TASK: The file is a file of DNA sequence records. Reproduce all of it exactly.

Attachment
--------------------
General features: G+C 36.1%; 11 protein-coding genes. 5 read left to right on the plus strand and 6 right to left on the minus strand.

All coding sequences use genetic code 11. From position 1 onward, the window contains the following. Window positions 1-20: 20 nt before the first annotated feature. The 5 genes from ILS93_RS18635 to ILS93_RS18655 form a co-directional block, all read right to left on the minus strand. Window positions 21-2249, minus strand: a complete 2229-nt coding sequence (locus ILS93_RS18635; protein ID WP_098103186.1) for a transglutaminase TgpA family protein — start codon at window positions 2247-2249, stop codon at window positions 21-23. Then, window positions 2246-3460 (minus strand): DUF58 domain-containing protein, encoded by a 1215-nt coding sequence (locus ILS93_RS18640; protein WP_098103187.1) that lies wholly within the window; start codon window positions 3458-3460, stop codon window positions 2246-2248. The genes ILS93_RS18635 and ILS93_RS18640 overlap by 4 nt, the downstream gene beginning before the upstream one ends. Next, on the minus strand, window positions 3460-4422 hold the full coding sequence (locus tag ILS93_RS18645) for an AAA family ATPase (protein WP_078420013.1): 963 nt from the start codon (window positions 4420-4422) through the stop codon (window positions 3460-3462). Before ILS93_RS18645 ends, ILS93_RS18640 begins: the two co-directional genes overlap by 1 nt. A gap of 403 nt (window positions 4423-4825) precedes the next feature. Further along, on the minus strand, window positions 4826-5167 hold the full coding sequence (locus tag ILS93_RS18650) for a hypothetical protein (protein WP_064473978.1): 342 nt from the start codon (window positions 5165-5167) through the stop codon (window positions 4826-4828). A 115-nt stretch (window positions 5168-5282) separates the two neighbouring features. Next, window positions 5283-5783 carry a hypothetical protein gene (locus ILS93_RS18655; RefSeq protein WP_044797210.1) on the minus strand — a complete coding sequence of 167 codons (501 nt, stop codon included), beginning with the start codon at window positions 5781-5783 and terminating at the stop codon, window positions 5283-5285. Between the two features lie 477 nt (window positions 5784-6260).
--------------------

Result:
General features: G+C 36.1%; 11 protein-coding genes. 5 read left to right on the plus strand and 6 right to left on the minus strand.

All coding sequences use genetic code 11. From position 1 onward, the window contains the following. Window positions 1-20: 20 nt before the first annotated feature. The 5 genes from ILS93_RS18635 to ILS93_RS18655 form a co-directional block, all read right to left on the minus strand. Window positions 21-2249, minus strand: a complete 2229-nt coding sequence (locus ILS93_RS18635; protein ID WP_098103186.1) for a transglutaminase TgpA family protein — start codon at window positions 2247-2249, stop codon at window positions 21-23. Then, window positions 2246-3460 (minus strand): DUF58 domain-containing protein, encoded by a 1215-nt coding sequence (locus ILS93_RS18640; protein WP_098103187.1) that lies wholly within the window; start codon window positions 3458-3460, stop codon window positions 2246-2248. The genes ILS93_RS18635 and ILS93_RS18640 overlap by 4 nt, the downstream gene beginning before the upstream one ends. Next, on the minus strand, window positions 3460-4422 hold the full coding sequence (locus tag ILS93_RS18645) for an AAA family ATPase (protein WP_078420013.1): 963 nt from the start codon (window positions 4420-4422) through the stop codon (window positions 3460-3462). Before ILS93_RS18645 ends, ILS93_RS18640 begins: the two co-directional genes overlap by 1 nt. A gap of 403 nt (window positions 4423-4825) precedes the next feature. Further along, on the minus strand, window positions 4826-5167 hold the full coding sequence (locus tag ILS93_RS18650) for a hypothetical protein (protein WP_064473978.1): 342 nt from the start codon (window positions 5165-5167) through the stop codon (window positions 4826-4828). A 115-nt stretch (window positions 5168-5282) separates the two neighbouring features. Next, window positions 5283-5783 carry a hypothetical protein gene (locus ILS93_RS18655; RefSeq protein WP_044797210.1) on the minus strand — a complete coding sequence of 167 codons (501 nt, stop codon included), beginning with the start codon at window positions 5781-5783 and terminating at the stop codon, window positions 5283-5285. Between the two features lie 477 nt (window positions 5784-6260).